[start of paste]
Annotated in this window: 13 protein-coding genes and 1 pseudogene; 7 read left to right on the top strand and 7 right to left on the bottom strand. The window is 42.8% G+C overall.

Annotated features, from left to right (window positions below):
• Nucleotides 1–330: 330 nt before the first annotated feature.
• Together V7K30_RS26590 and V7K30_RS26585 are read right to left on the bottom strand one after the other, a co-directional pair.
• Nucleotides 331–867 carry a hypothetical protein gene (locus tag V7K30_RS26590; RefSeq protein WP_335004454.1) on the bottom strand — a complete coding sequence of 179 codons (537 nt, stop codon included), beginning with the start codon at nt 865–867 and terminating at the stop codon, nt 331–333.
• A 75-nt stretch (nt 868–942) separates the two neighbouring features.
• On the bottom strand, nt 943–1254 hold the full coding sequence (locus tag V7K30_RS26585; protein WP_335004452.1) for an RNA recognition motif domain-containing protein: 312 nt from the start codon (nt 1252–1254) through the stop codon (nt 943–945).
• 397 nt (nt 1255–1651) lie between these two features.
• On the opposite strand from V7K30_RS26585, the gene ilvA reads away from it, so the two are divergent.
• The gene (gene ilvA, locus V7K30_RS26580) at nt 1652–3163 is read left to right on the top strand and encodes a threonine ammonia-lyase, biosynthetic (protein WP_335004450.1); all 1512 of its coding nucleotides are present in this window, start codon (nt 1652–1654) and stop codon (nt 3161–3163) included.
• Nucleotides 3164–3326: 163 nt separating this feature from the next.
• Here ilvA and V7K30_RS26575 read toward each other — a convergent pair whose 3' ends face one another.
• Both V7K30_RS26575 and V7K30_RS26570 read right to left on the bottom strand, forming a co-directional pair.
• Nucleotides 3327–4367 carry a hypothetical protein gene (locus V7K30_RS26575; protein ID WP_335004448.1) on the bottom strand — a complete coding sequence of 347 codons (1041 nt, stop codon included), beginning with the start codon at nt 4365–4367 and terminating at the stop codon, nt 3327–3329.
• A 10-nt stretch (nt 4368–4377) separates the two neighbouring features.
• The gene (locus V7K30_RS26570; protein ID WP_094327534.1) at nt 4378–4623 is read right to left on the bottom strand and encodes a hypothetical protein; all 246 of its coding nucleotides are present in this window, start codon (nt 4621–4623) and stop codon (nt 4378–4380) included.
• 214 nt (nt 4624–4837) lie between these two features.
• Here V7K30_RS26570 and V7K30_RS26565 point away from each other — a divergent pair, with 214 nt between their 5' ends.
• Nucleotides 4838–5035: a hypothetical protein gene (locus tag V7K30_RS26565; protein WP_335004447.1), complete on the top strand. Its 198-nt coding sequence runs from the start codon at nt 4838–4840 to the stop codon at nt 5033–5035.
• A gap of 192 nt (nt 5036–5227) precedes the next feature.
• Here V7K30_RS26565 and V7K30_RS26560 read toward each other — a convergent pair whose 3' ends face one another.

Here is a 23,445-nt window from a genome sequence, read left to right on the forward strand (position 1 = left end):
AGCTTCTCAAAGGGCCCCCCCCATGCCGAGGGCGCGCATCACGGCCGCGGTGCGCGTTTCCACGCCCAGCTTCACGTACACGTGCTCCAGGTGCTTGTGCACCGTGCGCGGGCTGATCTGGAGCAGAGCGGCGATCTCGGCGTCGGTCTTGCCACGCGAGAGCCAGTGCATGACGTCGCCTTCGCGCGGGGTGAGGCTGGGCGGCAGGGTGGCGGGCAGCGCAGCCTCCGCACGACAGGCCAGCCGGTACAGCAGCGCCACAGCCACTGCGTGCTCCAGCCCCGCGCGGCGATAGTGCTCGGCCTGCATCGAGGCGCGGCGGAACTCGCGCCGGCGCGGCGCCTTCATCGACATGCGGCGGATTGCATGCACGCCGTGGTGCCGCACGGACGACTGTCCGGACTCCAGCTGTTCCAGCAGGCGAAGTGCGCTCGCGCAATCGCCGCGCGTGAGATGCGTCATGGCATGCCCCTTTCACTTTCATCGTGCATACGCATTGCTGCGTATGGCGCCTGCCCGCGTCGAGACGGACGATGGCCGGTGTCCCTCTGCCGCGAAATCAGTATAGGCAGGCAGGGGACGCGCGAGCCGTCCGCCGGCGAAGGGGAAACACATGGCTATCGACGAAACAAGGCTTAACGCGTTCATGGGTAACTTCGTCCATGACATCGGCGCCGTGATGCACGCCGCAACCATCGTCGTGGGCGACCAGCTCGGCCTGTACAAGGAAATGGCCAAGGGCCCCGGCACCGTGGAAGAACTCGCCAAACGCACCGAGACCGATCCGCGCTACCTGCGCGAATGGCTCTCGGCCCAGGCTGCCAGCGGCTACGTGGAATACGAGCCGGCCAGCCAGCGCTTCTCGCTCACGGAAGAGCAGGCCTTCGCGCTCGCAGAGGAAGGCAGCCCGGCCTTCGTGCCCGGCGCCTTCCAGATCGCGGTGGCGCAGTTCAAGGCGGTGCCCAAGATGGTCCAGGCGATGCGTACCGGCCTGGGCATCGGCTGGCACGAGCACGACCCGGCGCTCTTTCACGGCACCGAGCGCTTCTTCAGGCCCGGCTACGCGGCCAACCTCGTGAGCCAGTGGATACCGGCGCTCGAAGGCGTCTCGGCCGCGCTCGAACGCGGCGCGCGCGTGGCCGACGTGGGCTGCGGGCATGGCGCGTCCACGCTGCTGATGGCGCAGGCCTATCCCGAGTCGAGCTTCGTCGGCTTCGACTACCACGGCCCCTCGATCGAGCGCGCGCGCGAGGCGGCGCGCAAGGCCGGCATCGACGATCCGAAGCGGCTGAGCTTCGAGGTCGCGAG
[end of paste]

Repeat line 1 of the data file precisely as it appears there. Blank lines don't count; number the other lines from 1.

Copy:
Annotated in this window: 13 protein-coding genes and 1 pseudogene; 7 read left to right on the top strand and 7 right to left on the bottom strand. The window is 42.8% G+C overall.